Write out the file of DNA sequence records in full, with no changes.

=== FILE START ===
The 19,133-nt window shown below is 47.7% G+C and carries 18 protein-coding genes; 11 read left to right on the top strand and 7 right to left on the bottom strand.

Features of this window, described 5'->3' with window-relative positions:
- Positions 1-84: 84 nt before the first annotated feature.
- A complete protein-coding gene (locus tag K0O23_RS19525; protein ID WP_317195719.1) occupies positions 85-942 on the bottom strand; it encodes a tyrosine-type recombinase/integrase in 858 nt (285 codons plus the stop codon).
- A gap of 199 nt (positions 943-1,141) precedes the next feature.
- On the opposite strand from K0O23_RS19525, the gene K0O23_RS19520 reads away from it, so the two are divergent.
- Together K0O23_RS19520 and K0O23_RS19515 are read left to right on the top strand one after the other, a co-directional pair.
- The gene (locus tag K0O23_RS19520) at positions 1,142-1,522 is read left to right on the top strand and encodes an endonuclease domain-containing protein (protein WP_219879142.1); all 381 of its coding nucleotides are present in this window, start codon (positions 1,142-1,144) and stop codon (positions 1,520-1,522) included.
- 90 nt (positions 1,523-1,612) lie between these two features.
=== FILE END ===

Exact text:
The 19,133-nt window shown below is 47.7% G+C and carries 18 protein-coding genes; 11 read left to right on the top strand and 7 right to left on the bottom strand.

Features of this window, described 5'->3' with window-relative positions:
- Positions 1-84: 84 nt before the first annotated feature.
- A complete protein-coding gene (locus tag K0O23_RS19525; protein ID WP_317195719.1) occupies positions 85-942 on the bottom strand; it encodes a tyrosine-type recombinase/integrase in 858 nt (285 codons plus the stop codon).
- A gap of 199 nt (positions 943-1,141) precedes the next feature.
- On the opposite strand from K0O23_RS19525, the gene K0O23_RS19520 reads away from it, so the two are divergent.
- Together K0O23_RS19520 and K0O23_RS19515 are read left to right on the top strand one after the other, a co-directional pair.
- The gene (locus tag K0O23_RS19520) at positions 1,142-1,522 is read left to right on the top strand and encodes an endonuclease domain-containing protein (protein WP_219879142.1); all 381 of its coding nucleotides are present in this window, start codon (positions 1,142-1,144) and stop codon (positions 1,520-1,522) included.
- 90 nt (positions 1,523-1,612) lie between these two features.